Cameroon banknotes 100 Francs banknote 1962 Ahmadou Ahidjo

Cameroon banknotes 100 Francs note money currency pictures CFA franc
Cameroon banknotes 100 Francs banknote of 1962, Ahmadou Ahidjo. 
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Cameroonian currency 100 Francs banknote
Currency of Cameroon 100 Francs banknote of 1962, issued by the Central Bank of Cameroon (Banque Centrale, République Fédérale du Cameroun) - cent francs - one hundred francs.
Cameroon banknotes, Cameroon paper money, Cameroon bank notes, Cameroonian currency

Obverse: Portrait of Ahmadou Ahidjo, 1st President of Cameroon from 1960 until 1982. In the background - Rhumsiki peak and Kapsiki home of Rhumsiki.
Reverse: Cargo vessels in port of Douala, (Cameroon's largest seaport).
Printer: Banque de France (BdF).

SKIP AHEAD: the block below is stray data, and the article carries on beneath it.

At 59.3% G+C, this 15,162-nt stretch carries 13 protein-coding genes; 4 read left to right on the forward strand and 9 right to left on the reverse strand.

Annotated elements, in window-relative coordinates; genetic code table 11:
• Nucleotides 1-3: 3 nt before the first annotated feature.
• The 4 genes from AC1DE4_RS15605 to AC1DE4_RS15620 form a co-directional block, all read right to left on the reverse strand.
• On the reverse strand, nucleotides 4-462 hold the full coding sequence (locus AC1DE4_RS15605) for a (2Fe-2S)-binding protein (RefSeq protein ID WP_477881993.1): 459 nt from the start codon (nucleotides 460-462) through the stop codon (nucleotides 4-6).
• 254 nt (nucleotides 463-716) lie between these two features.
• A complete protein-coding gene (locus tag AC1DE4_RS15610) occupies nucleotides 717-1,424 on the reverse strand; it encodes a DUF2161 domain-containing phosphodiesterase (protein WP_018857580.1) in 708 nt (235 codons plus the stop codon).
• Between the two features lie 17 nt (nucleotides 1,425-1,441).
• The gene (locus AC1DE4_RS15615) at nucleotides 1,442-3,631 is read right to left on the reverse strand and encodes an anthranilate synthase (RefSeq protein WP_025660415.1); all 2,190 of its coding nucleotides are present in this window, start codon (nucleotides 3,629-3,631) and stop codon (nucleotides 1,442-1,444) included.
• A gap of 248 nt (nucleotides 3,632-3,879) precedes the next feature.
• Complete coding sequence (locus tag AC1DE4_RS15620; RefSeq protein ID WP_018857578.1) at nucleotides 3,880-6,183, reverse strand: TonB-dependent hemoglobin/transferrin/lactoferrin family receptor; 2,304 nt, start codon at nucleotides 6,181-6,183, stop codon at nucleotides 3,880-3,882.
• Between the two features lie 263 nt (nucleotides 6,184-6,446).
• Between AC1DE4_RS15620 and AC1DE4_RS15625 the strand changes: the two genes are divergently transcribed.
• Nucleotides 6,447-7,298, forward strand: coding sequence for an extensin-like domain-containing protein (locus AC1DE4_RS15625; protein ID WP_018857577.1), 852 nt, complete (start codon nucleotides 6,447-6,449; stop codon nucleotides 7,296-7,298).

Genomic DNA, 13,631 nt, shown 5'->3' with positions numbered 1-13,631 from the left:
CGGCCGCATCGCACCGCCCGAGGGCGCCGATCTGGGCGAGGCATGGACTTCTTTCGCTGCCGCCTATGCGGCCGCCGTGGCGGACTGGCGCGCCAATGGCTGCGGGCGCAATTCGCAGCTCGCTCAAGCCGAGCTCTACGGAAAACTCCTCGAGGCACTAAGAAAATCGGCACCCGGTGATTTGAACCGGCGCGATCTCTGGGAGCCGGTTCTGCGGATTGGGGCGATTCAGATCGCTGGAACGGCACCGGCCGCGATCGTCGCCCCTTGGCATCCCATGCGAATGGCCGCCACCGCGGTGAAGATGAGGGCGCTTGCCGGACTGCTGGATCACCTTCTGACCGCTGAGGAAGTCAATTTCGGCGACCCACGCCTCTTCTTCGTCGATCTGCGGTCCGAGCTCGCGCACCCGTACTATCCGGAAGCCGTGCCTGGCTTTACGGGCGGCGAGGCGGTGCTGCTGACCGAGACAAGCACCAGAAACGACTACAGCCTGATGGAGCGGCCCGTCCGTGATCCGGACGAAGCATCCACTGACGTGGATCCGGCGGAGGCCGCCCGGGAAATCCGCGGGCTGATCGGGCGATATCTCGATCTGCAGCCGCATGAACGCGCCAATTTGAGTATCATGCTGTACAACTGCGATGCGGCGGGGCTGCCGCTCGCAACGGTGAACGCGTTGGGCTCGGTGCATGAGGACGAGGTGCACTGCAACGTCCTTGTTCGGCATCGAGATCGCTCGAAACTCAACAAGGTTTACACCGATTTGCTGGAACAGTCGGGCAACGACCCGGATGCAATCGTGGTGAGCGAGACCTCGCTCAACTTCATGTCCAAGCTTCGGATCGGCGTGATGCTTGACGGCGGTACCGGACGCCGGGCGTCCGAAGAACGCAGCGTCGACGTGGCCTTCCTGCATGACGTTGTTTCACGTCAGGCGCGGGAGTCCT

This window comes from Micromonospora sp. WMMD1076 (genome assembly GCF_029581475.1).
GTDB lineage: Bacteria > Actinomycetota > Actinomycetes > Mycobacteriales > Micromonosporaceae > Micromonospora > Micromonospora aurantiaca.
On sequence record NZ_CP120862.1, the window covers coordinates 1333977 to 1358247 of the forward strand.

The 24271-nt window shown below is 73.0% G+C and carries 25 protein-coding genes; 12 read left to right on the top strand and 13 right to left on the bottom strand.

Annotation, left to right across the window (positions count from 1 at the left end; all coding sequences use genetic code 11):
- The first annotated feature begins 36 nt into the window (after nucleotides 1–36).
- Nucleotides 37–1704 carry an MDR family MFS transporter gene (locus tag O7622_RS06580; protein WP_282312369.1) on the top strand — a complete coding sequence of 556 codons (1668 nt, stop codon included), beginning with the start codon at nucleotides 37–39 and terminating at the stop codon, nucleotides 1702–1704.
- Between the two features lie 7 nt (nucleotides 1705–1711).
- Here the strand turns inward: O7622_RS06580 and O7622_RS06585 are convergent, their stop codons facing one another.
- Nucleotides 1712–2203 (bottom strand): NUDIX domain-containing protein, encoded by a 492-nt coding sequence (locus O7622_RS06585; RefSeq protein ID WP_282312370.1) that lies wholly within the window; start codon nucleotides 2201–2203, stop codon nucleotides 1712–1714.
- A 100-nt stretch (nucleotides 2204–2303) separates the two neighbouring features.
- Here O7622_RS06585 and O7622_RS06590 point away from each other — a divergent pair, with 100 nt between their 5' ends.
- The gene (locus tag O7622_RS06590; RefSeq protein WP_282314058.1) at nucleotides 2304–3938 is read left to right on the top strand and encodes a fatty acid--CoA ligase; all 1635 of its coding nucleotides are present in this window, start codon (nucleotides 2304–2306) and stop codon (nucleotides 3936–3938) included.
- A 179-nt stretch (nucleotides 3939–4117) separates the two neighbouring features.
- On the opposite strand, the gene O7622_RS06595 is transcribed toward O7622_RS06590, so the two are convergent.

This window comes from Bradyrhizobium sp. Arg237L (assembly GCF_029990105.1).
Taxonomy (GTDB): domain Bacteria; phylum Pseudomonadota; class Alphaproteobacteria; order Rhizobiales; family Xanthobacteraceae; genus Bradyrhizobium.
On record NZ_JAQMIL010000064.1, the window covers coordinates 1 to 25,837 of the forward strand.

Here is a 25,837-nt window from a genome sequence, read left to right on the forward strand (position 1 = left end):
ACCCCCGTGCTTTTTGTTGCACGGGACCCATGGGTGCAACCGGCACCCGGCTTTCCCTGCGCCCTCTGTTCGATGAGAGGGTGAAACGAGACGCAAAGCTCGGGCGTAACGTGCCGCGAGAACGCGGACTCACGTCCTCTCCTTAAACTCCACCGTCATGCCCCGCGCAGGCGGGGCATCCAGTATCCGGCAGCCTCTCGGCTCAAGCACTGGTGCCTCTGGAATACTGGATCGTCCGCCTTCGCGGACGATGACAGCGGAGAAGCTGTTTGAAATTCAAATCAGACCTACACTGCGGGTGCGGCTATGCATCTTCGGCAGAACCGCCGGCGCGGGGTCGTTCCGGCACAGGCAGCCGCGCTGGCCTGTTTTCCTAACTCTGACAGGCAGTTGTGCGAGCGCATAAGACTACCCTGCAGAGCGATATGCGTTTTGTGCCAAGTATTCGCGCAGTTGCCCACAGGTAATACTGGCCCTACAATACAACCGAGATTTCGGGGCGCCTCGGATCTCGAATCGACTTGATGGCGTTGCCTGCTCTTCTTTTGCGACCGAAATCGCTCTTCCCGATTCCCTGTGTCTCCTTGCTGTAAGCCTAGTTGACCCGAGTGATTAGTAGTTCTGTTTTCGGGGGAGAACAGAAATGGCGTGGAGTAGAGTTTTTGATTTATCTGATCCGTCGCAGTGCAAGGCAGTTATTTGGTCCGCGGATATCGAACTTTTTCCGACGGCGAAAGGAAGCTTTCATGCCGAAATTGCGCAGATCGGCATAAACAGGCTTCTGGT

Cameroon banknotes - Cameroon paper money
ND (1961, 1962 & 1972) Issue

100 Francs    500 Francs    1000 Francs    5000 Francs

Rhumsiki, also spelt Rumsiki and Roumsiki, is a village in the Far North Province of Cameroon. Rhumsiki is located in the Mandara Mountains 55 km (34 mi) from Mokolo and 3 km (2 mi) from the border with Nigeria. The village is similar to many others in northern Cameroon. The inhabitants, members of the Kapsiki ethnic group, live in small houses built from local stone and topped with thatched roofs; these homes are scattered throughout the village and surrounding valley. Nevertheless, Rhumsiki is one of Cameroon's most popular tourist attractions and "the most touristic place in northern Cameroon".

The attraction is the surrounding scenery. Gwanfogbe, et al., describe it as "remarkable", Lonely Planet as "striking", Rough Guides as "breathtaking" and Bradt Guides as an "almost lunar landscape". Writer and explorer André Gide wrote that Rhumsiki's surroundings are "one of the most beautiful landscapes in the world." The spectacular effect is created by surrounding volcanic plugs (the remnants of long-dormant volcanoes), basalt outcroppings, and the Mandara Mountains. The largest (and most photographed) of these rocks is Kapsiki Peak, a plug standing 1,224 m (4,016 ft) tall.